The participants consumed 300 milliliters (approx. 10 ounces or the equivalent of two glasses) of the placebo or dealcoholized muscadine wine daily for six weeks, followed by a three-week break, before switching to the opposite beverage and drinking that daily for another six weeks. The researchers assessed the participants' skin conditions at the beginning and at the end of each six-week period, and measured markers of inflammation and oxidative stress.
The researchers found that women who drank the dealcoholized muscadine wine enjoyed improvements in skin elasticity and a decrease in transepidermal water loss. Loss of skin elasticity, which leads to skin sagging, is caused by reduced collagen, elastin and sebum production – all natural consequences of aging. It is also accelerated by oxidative stress due to excessive sun exposure, lack of sleep and poor diet and nutrition.
Transepidermal water loss refers to the amount of water that passively evaporates through the skin to the environment. It is proportional to skin hydration and is used as a measure of skin barrier function, which regulates water loss from the inside and the entry of foreign elements from the outside. Like skin elasticity, increased transepidermal water loss, which leads to dry skin, has been linked to free radical damage.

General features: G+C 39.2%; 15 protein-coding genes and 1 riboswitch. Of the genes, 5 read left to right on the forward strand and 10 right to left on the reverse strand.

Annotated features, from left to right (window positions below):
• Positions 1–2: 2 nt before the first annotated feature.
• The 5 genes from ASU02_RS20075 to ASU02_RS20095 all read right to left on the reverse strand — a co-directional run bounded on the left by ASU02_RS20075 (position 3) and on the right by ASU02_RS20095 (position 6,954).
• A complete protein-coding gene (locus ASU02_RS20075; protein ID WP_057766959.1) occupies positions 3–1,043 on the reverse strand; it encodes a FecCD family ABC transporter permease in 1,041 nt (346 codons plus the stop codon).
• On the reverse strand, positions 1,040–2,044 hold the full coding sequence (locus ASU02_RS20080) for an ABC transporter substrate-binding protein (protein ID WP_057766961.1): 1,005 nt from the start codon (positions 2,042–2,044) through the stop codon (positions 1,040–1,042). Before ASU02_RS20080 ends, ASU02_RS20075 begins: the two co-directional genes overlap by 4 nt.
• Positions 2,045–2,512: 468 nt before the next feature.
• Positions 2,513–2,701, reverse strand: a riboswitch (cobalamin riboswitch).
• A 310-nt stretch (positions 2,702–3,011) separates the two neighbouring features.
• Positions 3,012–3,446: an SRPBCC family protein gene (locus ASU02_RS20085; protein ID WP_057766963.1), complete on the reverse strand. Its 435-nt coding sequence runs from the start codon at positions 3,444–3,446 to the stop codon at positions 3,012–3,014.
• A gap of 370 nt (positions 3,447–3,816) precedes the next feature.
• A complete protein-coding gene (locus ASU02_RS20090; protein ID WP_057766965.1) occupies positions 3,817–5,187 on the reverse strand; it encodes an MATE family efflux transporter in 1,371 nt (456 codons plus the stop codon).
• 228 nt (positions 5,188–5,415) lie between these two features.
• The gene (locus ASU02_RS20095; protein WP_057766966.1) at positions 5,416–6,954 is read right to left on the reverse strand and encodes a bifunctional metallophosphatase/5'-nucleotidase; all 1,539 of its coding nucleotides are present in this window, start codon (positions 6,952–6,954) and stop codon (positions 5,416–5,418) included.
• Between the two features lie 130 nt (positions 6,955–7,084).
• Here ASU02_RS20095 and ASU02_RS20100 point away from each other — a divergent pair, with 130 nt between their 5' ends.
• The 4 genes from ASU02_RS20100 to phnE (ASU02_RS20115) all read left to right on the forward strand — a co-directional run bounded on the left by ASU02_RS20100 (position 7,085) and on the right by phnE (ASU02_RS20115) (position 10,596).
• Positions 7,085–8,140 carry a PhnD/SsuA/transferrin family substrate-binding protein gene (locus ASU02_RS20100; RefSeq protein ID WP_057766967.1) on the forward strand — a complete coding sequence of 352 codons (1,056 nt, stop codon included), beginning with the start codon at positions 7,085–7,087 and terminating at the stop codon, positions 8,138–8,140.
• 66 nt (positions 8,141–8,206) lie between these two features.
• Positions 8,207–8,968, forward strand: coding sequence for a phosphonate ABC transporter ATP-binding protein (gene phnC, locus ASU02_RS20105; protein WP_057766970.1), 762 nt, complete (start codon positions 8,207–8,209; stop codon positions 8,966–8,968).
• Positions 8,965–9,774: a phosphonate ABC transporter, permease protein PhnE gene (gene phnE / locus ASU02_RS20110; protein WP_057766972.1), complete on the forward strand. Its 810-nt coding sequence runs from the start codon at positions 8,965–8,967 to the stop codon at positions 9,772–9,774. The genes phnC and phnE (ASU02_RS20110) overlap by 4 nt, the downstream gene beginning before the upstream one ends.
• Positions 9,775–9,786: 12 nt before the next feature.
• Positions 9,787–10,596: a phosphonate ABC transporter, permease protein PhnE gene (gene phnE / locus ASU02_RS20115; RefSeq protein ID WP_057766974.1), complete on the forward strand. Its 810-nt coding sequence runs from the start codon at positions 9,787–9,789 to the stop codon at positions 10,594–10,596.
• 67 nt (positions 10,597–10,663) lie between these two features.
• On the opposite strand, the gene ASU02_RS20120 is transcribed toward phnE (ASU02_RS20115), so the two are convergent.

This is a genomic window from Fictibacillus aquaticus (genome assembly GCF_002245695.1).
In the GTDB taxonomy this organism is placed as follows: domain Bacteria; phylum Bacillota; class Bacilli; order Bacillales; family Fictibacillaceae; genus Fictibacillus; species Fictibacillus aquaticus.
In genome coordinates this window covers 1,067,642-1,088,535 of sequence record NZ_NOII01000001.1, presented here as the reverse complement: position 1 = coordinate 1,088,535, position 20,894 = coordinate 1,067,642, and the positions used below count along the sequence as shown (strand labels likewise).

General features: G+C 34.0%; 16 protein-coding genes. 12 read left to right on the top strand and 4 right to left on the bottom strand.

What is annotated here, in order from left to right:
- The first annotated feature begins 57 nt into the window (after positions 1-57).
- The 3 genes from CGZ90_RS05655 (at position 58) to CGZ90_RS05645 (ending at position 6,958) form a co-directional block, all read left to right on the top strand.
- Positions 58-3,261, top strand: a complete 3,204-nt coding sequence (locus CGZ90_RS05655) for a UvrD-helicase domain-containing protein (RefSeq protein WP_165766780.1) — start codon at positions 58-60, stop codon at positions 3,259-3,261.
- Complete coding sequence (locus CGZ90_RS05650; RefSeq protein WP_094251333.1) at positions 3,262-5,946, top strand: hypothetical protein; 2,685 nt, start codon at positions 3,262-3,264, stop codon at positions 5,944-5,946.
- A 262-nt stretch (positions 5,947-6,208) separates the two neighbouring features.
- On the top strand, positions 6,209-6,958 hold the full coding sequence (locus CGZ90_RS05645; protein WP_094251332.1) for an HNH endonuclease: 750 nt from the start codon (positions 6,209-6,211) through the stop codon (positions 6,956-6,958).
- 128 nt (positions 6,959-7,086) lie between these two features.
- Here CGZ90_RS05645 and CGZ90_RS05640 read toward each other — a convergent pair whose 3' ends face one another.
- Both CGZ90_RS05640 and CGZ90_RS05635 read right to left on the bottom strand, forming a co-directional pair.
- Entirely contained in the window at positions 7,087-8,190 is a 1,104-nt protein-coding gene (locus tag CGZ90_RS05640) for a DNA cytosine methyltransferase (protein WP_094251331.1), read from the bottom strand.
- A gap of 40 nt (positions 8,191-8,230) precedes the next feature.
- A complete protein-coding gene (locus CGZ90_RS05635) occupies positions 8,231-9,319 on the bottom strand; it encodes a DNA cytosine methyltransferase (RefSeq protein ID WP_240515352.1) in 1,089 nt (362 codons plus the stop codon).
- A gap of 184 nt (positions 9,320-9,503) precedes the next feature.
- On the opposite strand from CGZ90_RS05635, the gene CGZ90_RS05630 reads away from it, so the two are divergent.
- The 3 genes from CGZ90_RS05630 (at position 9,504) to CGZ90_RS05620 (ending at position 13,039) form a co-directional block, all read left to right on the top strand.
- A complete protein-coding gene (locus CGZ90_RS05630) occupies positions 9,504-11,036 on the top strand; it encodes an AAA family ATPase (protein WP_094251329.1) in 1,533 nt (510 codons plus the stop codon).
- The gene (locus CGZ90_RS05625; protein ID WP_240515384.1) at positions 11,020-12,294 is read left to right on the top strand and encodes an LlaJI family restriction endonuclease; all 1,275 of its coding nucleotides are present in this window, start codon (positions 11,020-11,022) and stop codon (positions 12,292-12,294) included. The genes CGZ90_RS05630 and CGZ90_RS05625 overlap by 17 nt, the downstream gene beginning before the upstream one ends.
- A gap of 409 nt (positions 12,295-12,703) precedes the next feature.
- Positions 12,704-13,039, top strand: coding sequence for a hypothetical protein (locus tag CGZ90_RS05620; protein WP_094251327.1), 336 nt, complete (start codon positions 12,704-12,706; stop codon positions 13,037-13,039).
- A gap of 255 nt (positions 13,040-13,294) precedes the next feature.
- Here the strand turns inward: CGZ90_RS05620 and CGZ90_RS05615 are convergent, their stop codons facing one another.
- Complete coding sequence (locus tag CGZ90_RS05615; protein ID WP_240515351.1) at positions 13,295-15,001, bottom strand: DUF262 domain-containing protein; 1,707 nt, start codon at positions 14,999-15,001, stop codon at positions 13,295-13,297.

The researchers explained that the decrease in water loss at the skin surface which they observed in women who drank dealcoholized muscadine wine daily indicated that their skin was providing a more effective barrier against oxidative damage. While they noted no difference in the amount of wrinkles between the wine-drinkers and the placebo-takers, the former showed improvements in skin smoothness and had reduced markers of oxidative stress and inflammation compared to baseline.
"This cross-over study demonstrated that six weeks of dealcoholized muscadine wine consumption resulted in improvement of certain skin parameters associated with aging, such as elasticity on the forearm and barrier function of the skin on the face, when compared to baseline and placebo. This is likely due to decreases in inflammation and oxidative stress," concluded Christman. (Related: Study: Drinking oolong tea can help reverse aging.)
Christman also addressed the use of dealcoholized wine in their study, highlighting the possibility of alcohol altering the effects of muscadine polyphenols on the skin. Previous studies have associated alcohol consumption, especially heavy drinking, with visible signs of skin aging, such as increased upper facial lines, under-eye puffiness, oral commissures and midface volume loss, as well as more visible blood vessels. Alcohol can also cause dry skin and decrease skin elasticity.
It should be noted that many commercially available muscadine wines are not non-alcoholic, with most having an average alcohol content of around 10 percent alcohol by volume (ABV). Drinking muscadine wine that contains even low amounts of alcohol may not confer the same benefits as the dealcoholized wine used in the study.
Red wine is a polyphenol-rich drink that offers substantial health benefits when consumed in moderation. Find out more about wine and other healthy drinks at Superfood.news.
Watch the following video about how rich food and wine could help you stay healthy.
This video is from the Daily Videos channel on Brighteon.com.